With Yas Marina Circuit set to welcome the F1 entourage, the drive to survive is well and truly on
F1 is undoubtedly one of the biggest sporting events that is under the microscope when it comes to carbon emissions, and rightly so. With an entourage that is transported to 23 different destinations around the world every year, it is easy to see why.
Yas Marina Circuit Abu Dhabi is all set on the eve of the highly anticipated event, but what have chiefs at F1 been doing to address climate change issues and how have they been playing their part in terms of sustainability?
The latest measures implemented in F1’s ‘drive to survive’ campaign were rolled out in 2022 with the aim of going completely green by 2030.
Throughout its history, F1 has tried to pioneer numerous technologies and innovations that have positively contributed to society and helped to combat carbon emissions.
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From ground-breaking aerodynamics to improved brake designs, the progress led by F1 teams has benefited millions of cars on the road today.
Back in 2019, F1 released a report based on sustainability with a view to clamping down on carbon emissions. It stated that the sport produces 256,000 tons of CO2 each year yet interestingly enough, only 0.7 per cent of this actually comes from cars.
Launching F1s first-ever sustainability strategy did indeed include an ambitious target to be a net zero carbon sport by 2030.
Leveraging the immense talent, passion and drive for innovation held by all members of the F1 community, they are hoping to make a significant positive impact on the environment and communities in which they operate.
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The 2022 strategy lays bare the numerous ways in which the sport wants to join the ever-green party and F1 is hoping to leave a legacy of positive change wherever they race by 2025. This includes using sustainable materials with all waste re-used, recycled or composted and offering incentives to provide every fan a greener way to reach the race.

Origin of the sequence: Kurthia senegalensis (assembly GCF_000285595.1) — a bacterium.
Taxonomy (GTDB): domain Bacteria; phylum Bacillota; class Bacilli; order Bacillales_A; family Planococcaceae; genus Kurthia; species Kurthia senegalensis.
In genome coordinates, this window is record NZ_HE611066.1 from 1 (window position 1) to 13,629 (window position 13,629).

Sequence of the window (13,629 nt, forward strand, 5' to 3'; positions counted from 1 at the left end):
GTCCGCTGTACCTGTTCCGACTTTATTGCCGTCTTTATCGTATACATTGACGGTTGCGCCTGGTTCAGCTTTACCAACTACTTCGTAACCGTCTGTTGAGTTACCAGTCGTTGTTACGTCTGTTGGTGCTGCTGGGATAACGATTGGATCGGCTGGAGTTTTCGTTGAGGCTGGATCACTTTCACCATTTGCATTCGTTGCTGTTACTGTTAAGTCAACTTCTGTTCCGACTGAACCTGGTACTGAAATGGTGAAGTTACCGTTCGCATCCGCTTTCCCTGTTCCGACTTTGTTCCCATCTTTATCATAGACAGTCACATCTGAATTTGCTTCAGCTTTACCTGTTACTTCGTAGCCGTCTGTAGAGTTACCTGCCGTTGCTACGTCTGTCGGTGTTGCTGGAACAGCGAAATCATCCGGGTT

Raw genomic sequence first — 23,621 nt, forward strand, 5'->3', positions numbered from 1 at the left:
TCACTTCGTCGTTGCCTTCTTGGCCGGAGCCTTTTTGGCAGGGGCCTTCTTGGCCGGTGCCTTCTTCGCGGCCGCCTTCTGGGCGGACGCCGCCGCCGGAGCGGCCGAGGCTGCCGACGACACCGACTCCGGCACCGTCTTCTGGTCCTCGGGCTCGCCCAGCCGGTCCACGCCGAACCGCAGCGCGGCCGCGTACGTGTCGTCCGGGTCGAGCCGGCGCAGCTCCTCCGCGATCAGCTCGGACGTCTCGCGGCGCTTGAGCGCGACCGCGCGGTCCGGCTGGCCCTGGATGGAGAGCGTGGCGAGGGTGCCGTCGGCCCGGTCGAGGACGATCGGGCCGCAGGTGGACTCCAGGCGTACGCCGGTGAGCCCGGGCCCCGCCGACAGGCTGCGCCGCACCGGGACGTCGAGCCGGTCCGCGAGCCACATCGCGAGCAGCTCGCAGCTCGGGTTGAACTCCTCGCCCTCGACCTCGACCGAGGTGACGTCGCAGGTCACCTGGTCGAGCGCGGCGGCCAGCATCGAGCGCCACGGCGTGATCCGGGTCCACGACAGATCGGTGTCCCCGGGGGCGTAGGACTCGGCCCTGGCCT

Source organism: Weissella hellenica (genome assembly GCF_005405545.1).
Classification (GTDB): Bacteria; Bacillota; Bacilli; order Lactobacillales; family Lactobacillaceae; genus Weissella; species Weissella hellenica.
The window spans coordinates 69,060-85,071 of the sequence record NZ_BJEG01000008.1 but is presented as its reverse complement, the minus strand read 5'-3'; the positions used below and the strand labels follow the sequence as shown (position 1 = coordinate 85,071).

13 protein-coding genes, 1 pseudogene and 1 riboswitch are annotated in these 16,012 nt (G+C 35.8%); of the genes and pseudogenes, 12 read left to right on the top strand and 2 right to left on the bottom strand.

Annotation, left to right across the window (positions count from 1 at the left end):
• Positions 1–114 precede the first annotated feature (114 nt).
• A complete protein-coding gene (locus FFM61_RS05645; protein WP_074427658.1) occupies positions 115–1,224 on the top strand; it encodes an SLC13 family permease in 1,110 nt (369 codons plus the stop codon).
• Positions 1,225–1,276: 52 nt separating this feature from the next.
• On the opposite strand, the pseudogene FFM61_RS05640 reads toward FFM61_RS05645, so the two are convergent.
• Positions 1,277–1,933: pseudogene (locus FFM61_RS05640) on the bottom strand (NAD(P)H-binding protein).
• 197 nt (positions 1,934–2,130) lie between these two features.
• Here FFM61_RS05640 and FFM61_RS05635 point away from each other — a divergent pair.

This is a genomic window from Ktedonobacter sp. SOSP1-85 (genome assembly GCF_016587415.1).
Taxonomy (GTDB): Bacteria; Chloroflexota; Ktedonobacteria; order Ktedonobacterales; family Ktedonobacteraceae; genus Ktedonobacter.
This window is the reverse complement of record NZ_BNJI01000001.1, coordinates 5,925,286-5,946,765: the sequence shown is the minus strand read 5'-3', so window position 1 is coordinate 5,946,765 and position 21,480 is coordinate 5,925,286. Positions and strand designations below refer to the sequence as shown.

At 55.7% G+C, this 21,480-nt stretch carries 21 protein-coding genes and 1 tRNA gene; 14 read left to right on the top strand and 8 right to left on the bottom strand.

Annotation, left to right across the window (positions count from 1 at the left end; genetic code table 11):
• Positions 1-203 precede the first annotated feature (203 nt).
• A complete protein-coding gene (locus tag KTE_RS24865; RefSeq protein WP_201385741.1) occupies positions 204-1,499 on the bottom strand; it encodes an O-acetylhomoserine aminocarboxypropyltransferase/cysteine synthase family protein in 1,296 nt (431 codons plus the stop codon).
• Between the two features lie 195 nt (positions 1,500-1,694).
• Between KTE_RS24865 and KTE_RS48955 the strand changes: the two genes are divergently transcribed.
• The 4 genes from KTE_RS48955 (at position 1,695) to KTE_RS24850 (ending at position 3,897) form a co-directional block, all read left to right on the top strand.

Furthermore, they will be providing circuits and facilities that are better for fan wellbeing and nature and affording opportunities for local people and causes to get in on the action.
The countdown to zero really intensifies thereafter with net zero powered racing cars and ultra efficient and low carbon logistics for travel all proposed.
They are also looking at having 100 per cent renewably powered offices, facilities and factories and breakthrough C02 sequestration programmes to go completely green by 2030.
In recent times, the campaign has been endorsed by many of the main stars of the sport with no other than seven-time world championship winner Lewis Hamilton leading the fight for climate change. The British driver says F1 is on track to make an impact and has urged young people to take action on the global climate crisis.
Speaking at the 50th annual Earth Day which took place in 2020, he reached out to all his adoring fans. “It’s going to take all of us to come together, being united, to make small changes in our lives,” he says. “We’re so fortunate to have and occupy this planet, so we better start treating it right.”
With many of the most iconic drivers in the sport speaking out to try and make a positive impact on climate change it is hoped that F1 can indeed reach their objectives in seven years time. Although it will be a major challenge, it is a goal that authorities are hopeful they can accelerate towards.
The drive to survive is on, and only time will tell whether or not their campaign will put them in pole position in the fight against climate change.
Yas Marina Circuit, Yas Island
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